You received your PhD with cum laude honours. What was your main topic and what did you find?
“I was doing my PhD on concrete repair. As you know, most of the structures around us are made of concrete. Beside water, humans consume no other material in such quantities. However, our concrete infrastructure is ageing and we are facing serious challenges on how to deal with it.
One possible solution is to repair it, but the life of current repairs is too short, around ten years. So we absolutely need improvements. A material that might offer a solution is so-called bendable concrete, scientifically known as Strain Hardening Cementitious Composite (SHCC). The main benefit of this material is that it is ductile and has damage resistant behaviour. For example, instead of getting one large crack as we would get with conventional concrete, we would get many tiny cracks which are better for the durability of repairs and can significantly extend the life of the concrete structure.
And then, in terms of repair, simply making perfect repair material is not enough. There is always the interaction of the material with the old concrete which is crucial for good performance. So I researched the influence of many parameters – such as moisture exchange between the old and new material, bond strength, how to prepare the old concrete etc. – on the performance of repair. In the end, I was happy that Rotterdam Municipality gave me the opportunity to use my knowledge and apply bendable concrete in the trial repair in the Maastunnel, one of Rotterdam’s most important connections and a structure of the highest historical value.”
You still work at TU Delft as a post-doc. How do you see your future after that?
“I will soon finish my post-doc contract and start a tenure track assistant professor position in the same group, Group of Concrete Structures. I will continue my current work – upscaling and bringing new innovative concrete types to structural applications. My background is a good match for this: MSc education in structural engineering, PhD in the materials group – Microlab, and the post doc in the group of Concrete Structures. So I think that this combination of material and structural knowledge gives me a great opportunity to take a step forward and enable our society to benefit from all the new concrete types that were developed recently.”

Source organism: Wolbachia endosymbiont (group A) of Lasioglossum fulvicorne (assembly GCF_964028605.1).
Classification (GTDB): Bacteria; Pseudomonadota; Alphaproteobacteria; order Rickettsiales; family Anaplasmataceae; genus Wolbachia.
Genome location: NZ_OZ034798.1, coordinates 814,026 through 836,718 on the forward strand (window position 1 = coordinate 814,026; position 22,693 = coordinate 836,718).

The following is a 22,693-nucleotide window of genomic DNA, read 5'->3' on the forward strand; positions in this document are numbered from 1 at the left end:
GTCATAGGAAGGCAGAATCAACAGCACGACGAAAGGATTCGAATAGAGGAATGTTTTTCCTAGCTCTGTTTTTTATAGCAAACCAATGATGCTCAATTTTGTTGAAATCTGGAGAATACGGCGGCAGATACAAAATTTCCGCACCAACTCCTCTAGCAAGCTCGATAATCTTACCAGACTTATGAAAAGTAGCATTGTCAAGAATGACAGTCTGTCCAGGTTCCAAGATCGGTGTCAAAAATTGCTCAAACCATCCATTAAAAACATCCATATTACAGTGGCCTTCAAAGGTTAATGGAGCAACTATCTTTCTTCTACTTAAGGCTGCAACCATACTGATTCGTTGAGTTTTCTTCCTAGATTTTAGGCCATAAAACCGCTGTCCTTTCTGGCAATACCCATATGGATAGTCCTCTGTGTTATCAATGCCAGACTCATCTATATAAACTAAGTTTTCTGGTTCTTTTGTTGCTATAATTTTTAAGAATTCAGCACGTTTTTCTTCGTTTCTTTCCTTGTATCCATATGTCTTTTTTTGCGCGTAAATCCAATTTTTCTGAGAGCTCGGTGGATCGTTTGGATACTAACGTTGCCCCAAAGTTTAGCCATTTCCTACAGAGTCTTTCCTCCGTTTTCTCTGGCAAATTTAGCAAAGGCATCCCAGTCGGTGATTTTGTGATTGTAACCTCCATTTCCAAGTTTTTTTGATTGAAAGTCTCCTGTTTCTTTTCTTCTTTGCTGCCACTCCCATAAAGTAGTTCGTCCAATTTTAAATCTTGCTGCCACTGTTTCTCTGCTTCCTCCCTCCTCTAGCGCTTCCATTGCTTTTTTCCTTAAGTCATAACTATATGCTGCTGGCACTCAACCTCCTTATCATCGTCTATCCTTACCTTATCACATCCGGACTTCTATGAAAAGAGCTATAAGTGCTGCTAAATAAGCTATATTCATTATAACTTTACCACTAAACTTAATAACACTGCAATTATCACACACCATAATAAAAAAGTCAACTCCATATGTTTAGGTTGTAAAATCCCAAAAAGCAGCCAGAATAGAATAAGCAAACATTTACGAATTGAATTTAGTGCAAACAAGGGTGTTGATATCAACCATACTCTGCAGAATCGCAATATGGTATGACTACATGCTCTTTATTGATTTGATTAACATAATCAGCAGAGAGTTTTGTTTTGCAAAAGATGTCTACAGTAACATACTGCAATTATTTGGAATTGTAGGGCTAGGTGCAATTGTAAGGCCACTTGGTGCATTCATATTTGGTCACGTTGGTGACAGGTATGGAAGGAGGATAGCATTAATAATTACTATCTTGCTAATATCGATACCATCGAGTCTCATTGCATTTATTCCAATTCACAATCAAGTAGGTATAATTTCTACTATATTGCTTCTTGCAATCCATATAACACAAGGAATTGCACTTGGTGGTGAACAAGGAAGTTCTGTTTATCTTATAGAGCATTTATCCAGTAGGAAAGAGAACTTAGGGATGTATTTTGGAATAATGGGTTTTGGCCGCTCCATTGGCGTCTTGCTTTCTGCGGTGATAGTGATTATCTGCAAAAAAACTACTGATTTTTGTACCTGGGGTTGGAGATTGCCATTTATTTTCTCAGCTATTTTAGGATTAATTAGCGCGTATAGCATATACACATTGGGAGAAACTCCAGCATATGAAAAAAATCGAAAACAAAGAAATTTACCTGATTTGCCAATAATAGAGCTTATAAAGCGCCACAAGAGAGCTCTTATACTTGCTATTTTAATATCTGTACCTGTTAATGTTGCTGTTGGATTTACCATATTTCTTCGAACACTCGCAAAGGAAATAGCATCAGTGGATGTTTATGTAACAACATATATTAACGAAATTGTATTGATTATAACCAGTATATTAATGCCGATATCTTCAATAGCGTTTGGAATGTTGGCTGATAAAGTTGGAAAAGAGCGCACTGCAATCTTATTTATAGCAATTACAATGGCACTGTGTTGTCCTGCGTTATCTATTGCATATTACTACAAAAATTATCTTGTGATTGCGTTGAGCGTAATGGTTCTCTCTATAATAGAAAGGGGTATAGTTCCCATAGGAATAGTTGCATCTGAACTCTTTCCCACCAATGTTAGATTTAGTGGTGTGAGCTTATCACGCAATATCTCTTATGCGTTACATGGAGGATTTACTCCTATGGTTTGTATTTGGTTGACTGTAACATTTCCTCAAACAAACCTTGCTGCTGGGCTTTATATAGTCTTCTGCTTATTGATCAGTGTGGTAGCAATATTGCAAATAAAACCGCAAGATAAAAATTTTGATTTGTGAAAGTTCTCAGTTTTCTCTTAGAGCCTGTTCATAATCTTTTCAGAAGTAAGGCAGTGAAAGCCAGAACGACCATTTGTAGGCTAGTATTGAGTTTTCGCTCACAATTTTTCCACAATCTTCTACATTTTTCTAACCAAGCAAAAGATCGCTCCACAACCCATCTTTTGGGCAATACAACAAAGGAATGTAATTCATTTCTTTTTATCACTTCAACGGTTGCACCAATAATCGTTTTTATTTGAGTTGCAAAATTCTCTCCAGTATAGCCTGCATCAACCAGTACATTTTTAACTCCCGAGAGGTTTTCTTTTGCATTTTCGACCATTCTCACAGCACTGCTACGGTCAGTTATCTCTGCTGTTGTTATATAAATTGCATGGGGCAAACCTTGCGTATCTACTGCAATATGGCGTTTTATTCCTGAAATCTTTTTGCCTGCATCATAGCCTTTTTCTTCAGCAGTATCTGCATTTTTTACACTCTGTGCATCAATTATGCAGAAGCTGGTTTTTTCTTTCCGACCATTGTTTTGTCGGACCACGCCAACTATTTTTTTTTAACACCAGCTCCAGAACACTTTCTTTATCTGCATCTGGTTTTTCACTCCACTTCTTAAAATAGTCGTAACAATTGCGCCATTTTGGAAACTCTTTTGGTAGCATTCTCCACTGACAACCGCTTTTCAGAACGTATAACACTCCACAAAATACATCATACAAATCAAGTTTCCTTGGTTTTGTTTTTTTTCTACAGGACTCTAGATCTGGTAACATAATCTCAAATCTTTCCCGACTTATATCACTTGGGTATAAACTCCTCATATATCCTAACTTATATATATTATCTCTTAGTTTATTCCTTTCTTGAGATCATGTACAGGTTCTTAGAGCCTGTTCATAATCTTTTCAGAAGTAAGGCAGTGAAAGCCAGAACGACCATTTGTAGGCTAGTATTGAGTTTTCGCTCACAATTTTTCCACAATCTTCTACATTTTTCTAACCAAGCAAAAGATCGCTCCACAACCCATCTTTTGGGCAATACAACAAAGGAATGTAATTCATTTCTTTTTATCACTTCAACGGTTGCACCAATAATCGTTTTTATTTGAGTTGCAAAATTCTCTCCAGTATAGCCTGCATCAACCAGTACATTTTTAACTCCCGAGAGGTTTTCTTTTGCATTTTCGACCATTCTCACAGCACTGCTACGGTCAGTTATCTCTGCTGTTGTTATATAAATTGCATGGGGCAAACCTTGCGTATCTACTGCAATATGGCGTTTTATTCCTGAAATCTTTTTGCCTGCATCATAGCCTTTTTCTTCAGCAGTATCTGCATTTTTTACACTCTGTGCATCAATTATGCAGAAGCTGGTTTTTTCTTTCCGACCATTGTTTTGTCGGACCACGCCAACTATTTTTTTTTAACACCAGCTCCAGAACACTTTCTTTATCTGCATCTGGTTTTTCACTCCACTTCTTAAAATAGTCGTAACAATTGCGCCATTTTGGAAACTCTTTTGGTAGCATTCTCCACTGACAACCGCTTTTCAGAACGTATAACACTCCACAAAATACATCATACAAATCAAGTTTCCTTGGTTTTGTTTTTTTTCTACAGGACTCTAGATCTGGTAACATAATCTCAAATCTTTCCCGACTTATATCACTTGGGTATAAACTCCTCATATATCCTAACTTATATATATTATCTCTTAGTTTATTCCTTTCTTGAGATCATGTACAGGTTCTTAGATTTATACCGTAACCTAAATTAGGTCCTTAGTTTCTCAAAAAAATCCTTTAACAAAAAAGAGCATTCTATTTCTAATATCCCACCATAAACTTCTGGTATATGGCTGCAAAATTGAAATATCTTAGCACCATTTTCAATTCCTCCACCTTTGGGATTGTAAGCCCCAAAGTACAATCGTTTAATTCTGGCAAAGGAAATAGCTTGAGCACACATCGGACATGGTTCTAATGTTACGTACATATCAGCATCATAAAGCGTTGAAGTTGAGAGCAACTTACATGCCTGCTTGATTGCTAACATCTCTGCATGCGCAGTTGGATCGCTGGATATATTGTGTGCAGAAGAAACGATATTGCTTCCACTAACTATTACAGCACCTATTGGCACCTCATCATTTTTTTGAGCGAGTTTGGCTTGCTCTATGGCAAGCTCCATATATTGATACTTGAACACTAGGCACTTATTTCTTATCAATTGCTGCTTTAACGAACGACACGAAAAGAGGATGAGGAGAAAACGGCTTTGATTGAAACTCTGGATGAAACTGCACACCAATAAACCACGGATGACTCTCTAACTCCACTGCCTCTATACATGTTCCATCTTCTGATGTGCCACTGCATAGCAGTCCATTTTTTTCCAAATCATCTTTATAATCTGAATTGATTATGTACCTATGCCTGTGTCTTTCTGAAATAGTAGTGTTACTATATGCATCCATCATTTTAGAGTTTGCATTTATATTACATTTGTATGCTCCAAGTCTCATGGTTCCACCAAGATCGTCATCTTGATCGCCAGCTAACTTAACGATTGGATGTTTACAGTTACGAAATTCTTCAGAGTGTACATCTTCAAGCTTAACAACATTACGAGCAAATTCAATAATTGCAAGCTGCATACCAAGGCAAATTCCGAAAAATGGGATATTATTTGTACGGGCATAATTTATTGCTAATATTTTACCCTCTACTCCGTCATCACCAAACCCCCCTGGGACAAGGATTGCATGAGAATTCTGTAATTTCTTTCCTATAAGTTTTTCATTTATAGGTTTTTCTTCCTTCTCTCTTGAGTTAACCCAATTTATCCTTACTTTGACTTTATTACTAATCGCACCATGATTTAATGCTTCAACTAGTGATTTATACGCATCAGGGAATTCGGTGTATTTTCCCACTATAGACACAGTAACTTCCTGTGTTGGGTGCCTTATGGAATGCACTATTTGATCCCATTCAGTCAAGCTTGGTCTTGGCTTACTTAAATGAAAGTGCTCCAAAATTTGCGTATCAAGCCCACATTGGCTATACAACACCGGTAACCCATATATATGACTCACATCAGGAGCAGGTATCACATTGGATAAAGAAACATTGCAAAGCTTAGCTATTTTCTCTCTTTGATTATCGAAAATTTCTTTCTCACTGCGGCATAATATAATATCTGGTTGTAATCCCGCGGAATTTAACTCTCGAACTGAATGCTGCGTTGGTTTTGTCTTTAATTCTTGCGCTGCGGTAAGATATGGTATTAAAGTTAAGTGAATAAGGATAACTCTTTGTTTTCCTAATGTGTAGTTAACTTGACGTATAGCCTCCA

Do you have tips for other young women in science?
“I do not have any special tips for other young women in science or engineering. Every girl should do it in her own way. I do not want to sound stereotypical but: ‘Girl, there is no occupation in which you cannot excel!’ Therefore, I would like to show the photo of my best friends from the Faculty of Civil Engineering in Belgrade. If these four girls made it, you can too! And if you do experience difficulties, irrespective of whether you are a girl or a boy, you should always persist and keep in mind that ‘the harder the battle, the sweeter the victory!’”
Want to know more about Dewis? Go to their website.
Mladena Luković obtained her BSc and MSc degree at the Faculty of Civil Engineering in Belgrade, Serbia. The topic of her BSc thesis was the Structural design of a six storey reinforced concrete building and for her MSc thesis she dealt with Durability of reinforced concrete structures exposed to carbonation process. She graduated in August 2011. She became a PhD candidate in November 2011 studying concrete repair in the Microlab group at the Delft University of Technology. She defended her PhD thesis Influence of interface and strain hardening cementitious composite (SHCC) properties on the performance of concrete repairs in January 2016. Since 1 April 2016 she has worked in the Concrete Structures group at the Delft University of Technology. Her research topic is the application of innovative materials in new and existing structures.